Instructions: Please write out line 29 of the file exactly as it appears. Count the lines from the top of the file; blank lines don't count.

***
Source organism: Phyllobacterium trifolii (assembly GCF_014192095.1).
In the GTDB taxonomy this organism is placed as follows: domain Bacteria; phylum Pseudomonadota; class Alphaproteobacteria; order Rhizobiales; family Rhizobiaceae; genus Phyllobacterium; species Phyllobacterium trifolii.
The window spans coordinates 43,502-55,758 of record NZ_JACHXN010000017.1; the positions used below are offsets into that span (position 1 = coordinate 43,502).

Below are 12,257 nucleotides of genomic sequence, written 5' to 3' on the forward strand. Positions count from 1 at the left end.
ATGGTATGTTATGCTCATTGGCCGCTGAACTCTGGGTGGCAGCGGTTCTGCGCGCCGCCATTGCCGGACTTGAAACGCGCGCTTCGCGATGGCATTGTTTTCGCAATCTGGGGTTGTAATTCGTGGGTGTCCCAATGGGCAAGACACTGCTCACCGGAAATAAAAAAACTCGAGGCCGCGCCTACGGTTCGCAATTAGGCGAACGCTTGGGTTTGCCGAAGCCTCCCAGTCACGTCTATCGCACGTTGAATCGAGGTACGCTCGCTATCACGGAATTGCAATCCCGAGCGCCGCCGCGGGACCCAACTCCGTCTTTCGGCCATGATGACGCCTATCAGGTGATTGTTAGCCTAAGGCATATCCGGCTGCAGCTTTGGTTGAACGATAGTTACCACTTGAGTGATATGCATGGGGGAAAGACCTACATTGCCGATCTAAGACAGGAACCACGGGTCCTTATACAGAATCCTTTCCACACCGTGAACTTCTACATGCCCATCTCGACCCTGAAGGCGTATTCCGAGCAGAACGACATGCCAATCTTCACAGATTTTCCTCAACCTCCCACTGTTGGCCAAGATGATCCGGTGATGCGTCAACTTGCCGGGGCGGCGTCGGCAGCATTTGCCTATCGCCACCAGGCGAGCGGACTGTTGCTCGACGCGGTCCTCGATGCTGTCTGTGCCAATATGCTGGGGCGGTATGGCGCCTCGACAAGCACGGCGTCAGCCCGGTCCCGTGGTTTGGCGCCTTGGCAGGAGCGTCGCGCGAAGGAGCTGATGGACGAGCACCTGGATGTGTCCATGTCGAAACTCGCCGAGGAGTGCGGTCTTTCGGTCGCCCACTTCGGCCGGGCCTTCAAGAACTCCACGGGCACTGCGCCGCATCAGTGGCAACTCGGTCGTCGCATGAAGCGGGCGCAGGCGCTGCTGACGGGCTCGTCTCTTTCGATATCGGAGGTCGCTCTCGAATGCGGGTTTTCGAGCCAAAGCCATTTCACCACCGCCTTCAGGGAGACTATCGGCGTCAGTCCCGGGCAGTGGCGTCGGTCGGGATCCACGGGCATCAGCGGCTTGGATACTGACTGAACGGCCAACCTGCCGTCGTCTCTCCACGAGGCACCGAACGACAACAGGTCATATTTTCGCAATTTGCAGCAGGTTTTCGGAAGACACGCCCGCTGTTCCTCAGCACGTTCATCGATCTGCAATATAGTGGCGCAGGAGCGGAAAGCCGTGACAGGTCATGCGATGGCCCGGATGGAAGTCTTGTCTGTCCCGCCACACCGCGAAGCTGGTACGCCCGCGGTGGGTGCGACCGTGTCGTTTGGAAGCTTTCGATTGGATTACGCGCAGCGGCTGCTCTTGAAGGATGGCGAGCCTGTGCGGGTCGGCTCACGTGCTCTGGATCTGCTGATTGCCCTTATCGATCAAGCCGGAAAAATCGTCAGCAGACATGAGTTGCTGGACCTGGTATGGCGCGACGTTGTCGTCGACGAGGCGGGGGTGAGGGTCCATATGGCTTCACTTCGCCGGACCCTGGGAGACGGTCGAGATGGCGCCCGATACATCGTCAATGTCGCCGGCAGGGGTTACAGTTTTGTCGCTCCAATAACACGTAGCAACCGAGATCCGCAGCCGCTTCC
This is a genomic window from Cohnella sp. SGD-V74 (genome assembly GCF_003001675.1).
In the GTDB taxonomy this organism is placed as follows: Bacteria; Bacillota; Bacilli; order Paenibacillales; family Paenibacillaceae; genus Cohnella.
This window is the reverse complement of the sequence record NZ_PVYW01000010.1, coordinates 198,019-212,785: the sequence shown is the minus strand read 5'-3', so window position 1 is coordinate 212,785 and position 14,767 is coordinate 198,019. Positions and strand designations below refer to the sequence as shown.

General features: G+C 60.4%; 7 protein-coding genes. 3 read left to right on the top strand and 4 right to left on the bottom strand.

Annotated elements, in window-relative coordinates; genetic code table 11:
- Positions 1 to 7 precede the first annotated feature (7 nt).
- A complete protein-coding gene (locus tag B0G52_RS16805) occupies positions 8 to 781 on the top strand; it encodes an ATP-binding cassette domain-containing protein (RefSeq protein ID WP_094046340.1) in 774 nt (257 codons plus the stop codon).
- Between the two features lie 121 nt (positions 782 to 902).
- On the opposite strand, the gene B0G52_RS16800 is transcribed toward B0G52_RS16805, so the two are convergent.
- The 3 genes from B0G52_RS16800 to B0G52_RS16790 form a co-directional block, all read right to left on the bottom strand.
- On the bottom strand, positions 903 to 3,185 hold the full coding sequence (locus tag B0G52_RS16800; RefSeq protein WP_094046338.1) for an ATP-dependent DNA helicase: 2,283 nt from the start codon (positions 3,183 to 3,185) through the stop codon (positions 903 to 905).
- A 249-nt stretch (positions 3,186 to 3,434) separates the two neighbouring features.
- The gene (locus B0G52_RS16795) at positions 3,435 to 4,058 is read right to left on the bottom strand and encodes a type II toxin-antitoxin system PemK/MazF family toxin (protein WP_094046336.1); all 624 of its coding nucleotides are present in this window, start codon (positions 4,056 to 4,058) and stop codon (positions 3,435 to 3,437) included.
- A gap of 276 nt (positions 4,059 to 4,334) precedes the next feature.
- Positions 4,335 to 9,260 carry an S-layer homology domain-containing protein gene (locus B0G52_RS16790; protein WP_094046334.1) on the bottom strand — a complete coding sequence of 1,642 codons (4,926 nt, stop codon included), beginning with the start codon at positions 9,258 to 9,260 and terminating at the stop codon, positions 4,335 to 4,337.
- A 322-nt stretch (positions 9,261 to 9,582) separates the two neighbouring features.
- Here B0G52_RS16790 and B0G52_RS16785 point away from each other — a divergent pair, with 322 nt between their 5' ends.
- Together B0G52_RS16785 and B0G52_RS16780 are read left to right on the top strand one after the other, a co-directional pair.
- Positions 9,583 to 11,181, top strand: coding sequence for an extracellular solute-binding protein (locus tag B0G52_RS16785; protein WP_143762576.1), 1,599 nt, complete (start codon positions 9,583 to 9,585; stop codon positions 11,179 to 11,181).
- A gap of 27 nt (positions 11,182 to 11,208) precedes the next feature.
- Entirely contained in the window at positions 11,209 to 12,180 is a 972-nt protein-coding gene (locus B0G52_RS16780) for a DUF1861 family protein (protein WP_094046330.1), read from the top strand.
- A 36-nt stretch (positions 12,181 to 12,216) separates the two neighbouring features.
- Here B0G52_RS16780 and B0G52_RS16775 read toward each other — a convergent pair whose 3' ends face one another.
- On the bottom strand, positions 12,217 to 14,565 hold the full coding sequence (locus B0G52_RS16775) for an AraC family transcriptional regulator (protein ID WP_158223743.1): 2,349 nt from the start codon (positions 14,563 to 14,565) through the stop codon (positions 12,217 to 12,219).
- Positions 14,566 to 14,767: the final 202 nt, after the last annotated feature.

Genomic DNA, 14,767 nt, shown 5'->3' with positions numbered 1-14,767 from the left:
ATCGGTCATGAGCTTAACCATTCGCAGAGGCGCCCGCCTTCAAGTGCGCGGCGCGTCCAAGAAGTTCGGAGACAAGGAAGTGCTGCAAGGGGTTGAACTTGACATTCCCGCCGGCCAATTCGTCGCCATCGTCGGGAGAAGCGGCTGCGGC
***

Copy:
- On the bottom strand, positions 12,217 to 14,565 hold the full coding sequence (locus B0G52_RS16775) for an AraC family transcriptional regulator (protein ID WP_158223743.1): 2,349 nt from the start codon (positions 14,563 to 14,565) through the stop codon (positions 12,217 to 12,219).